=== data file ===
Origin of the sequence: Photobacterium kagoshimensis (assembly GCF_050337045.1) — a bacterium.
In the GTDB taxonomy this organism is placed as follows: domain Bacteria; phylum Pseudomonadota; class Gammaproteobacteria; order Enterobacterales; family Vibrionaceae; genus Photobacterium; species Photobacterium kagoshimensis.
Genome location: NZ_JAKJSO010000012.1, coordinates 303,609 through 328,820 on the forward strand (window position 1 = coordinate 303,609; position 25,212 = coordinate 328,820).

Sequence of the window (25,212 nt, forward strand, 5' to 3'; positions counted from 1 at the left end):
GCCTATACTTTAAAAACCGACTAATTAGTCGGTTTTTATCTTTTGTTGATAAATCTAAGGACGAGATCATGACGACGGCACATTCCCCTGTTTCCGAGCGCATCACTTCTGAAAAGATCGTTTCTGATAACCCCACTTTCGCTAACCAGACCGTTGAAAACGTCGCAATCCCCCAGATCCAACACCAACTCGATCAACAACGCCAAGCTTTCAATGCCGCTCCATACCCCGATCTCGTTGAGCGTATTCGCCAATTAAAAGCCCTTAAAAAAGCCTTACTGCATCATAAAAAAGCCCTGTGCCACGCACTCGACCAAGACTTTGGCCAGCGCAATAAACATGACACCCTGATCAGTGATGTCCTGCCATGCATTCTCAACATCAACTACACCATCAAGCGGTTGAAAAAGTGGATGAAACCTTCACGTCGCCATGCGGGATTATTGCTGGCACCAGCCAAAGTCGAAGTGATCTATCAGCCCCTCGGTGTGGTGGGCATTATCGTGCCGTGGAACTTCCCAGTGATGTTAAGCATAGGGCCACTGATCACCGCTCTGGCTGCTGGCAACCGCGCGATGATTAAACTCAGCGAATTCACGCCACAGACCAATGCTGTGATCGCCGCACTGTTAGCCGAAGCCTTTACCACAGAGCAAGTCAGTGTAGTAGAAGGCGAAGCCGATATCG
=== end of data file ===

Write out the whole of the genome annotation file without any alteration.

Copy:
Origin of the sequence: Photobacterium kagoshimensis (assembly GCF_050337045.1) — a bacterium.
In the GTDB taxonomy this organism is placed as follows: domain Bacteria; phylum Pseudomonadota; class Gammaproteobacteria; order Enterobacterales; family Vibrionaceae; genus Photobacterium; species Photobacterium kagoshimensis.
Genome location: NZ_JAKJSO010000012.1, coordinates 303,609 through 328,820 on the forward strand (window position 1 = coordinate 303,609; position 25,212 = coordinate 328,820).

Sequence of the window (25,212 nt, forward strand, 5' to 3'; positions counted from 1 at the left end):
GCCTATACTTTAAAAACCGACTAATTAGTCGGTTTTTATCTTTTGTTGATAAATCTAAGGACGAGATCATGACGACGGCACATTCCCCTGTTTCCGAGCGCATCACTTCTGAAAAGATCGTTTCTGATAACCCCACTTTCGCTAACCAGACCGTTGAAAACGTCGCAATCCCCCAGATCCAACACCAACTCGATCAACAACGCCAAGCTTTCAATGCCGCTCCATACCCCGATCTCGTTGAGCGTATTCGCCAATTAAAAGCCCTTAAAAAAGCCTTACTGCATCATAAAAAAGCCCTGTGCCACGCACTCGACCAAGACTTTGGCCAGCGCAATAAACATGACACCCTGATCAGTGATGTCCTGCCATGCATTCTCAACATCAACTACACCATCAAGCGGTTGAAAAAGTGGATGAAACCTTCACGTCGCCATGCGGGATTATTGCTGGCACCAGCCAAAGTCGAAGTGATCTATCAGCCCCTCGGTGTGGTGGGCATTATCGTGCCGTGGAACTTCCCAGTGATGTTAAGCATAGGGCCACTGATCACCGCTCTGGCTGCTGGCAACCGCGCGATGATTAAACTCAGCGAATTCACGCCACAGACCAATGCTGTGATCGCCGCACTGTTAGCCGAAGCCTTTACCACAGAGCAAGTCAGTGTAGTAGAAGGCGAAGCCGATATCG